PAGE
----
Pro Evolution Soccer 2008 PlayStation 2
Published by: Konami
Developed by: Konami
Release Date: Out Now
It’s rather odd that with the PlayStation 3 and Xbox 360 both offering versions of Pro Evolution Soccer 2008 that the best version of the game should be on the PlayStation 2. The PlayStation 2 version features extra modes, has no performance issues and generally plays a better game than the PS3 and 360 versions. However, it’s not much of an improvement from Pro Evolution Soccer 6 and essentially it’s a game that only hardcore followers of the series will truly appreciate.
There are two new modes in the PlayStation 2 version that weren’t present in the 360 or PS2 versions. World Tour allows you to pick a team and then compete against different nations in a variety of scenarios. You might be asked to beat a team by at least 2-0 or play in the second half of a match beginning at 0-0 needing to be winning by the time the final whistle blows. Some requirements are slightly trickier, requiring you to win as well as not being offside once during the game. You can even transfer your progress to the PSP version of the game so that you can continue your game whilst you’re on your travels. Community is a multiplayer mode that allows up to 16 players to take part in competitions on one console. Each player has to input their name and astrological star sign and each player’s progress is recorded. If you happen to have quite a few friends who come around to play on a regular basis then the Community mode is going to be one mode you’ll appreciate.
The other modes are pretty much the same as they were in last year’s game. As before, you can play in exhibition matches, cups, and various leagues. There are a few licensed leagues here such as the Dutch, French, Spanish and Italian but once again there are only two officially licensed English teams meaning you’ll have to put up with the usual Merseyside Red and Man Blue. At least the Edit mode is pretty impressive and you can change all of those fictitious team names and kits back to what they should be. The Master League is once again the main single-player attraction and whilst it’s essentially the same as in previous versions, its presentation has been spruced up somewhat and is presented in a better fashion. Those who enjoy playing online though will be disappointed to find that there is still lag aplenty which means that many will be deterred until the lag problems are sorted out.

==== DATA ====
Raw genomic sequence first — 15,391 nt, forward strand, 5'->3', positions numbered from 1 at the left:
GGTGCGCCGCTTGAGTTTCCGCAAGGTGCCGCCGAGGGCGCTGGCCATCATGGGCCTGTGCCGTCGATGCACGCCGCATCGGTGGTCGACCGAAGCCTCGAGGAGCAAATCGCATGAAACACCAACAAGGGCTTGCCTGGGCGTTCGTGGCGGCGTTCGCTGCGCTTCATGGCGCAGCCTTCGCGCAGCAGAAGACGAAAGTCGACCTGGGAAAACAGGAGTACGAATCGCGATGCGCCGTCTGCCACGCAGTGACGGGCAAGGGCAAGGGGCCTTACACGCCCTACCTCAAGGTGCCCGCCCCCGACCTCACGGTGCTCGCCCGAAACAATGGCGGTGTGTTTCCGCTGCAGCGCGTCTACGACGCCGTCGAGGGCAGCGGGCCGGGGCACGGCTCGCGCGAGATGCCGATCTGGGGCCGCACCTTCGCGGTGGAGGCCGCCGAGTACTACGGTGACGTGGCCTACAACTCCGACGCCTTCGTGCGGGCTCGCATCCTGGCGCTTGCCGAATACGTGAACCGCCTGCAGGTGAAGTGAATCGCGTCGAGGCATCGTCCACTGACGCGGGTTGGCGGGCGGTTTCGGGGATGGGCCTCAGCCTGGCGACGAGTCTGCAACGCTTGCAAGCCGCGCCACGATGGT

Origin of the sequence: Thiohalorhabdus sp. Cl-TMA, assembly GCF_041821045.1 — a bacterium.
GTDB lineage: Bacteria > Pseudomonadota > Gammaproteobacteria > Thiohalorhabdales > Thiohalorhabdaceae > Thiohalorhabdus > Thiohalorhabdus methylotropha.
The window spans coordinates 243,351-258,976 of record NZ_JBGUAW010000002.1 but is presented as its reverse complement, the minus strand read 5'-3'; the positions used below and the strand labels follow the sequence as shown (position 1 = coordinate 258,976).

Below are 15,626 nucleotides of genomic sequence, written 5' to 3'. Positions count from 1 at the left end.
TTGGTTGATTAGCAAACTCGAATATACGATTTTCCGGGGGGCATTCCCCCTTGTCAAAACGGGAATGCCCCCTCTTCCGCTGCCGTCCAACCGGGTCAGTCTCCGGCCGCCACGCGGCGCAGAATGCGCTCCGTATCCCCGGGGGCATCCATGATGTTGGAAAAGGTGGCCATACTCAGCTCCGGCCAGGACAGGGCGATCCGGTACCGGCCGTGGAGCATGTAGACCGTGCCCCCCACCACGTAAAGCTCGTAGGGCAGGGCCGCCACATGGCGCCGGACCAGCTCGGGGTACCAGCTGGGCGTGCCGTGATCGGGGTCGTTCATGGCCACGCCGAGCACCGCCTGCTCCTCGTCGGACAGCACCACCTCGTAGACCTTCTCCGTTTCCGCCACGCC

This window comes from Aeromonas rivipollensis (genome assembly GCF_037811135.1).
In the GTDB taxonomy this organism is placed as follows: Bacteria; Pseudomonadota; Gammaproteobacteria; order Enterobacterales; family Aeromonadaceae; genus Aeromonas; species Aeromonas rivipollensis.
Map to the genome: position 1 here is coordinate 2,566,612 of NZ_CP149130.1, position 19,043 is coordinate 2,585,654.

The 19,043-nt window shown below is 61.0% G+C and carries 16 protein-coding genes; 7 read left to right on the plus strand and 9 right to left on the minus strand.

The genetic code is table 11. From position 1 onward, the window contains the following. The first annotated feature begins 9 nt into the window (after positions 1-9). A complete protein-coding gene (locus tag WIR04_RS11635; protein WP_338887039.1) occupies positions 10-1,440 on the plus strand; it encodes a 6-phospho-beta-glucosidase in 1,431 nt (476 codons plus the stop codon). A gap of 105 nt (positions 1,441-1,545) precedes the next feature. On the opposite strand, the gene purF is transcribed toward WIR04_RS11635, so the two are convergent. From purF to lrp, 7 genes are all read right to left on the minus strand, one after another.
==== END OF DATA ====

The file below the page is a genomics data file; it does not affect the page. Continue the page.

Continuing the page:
Some of the issues I have with the PlayStation 3 and Xbox 360 versions thankfully don’t apply to the PlayStation 2 version. The goalkeepers don’t seem to be as prone to spilling the ball as they are in the PS3 and 360 versions. The PS2 version still retains the physical element but there doesn’t seem to be as many niggly stoppages as there are in the 360 and PS3 versions. The developers have also resisted the urge to include the ability to make your player dive; thank goodness. In fact, on the whole, I think the PlayStation 2 version of Pro Evolution Soccer 2008 plays an all round better game of football.
Graphically, the series has gone as far as it can on the PlayStation 2, so it’s no surprise to see that Pro Evolution Soccer 2008 isn’t a better looking game that last year’s Pro Evolution Soccer 6. Unlike the PlayStation 3 version, there are no frame rate issues with the PlayStation 2 version of PES 2008. Both the default 50Hz and the optional 60Hz modes appear to maintain a smooth frame rate throughout, which is very pleasing. The general presentation of the game has been improved a little with various game menus receiving a bit of attention. The game is exactly the same as Pro Evolution Soccer 6 in terms of its deaf gamer friendliness. The match commentary, which often lags behind the action or is completely inaccurate, isn’t subtitled but that’s not really much of a problem. I do wish Konami hadn’t done away with the icons that showed whether the advantage rule was being played. That said deaf gamers won’t have any real problems with PES 2008.
It’s a little difficult to believe that we are still saying that the PlayStation 2 version of a Pro Evolution Soccer game is still the best one you can buy but that’s exactly what the situation is with Pro Evolution Soccer 2008. The game has no frame rate issues, offers more modes than the other versions and generally plays an all round better game of football. The online play is still not a lag free experience though. Those looking for any graphical upgrades will also be disappointed although, to be fair, Konami do seem to have managed to wring every last drop of performance out of the PlayStation 2 as possible. For the most part the game isn’t much of an improvement over Pro Evolution Soccer 6 but it’s still the best football game you can play on the PlayStation 2 and hardcore fans of the series will consider it worth every penny.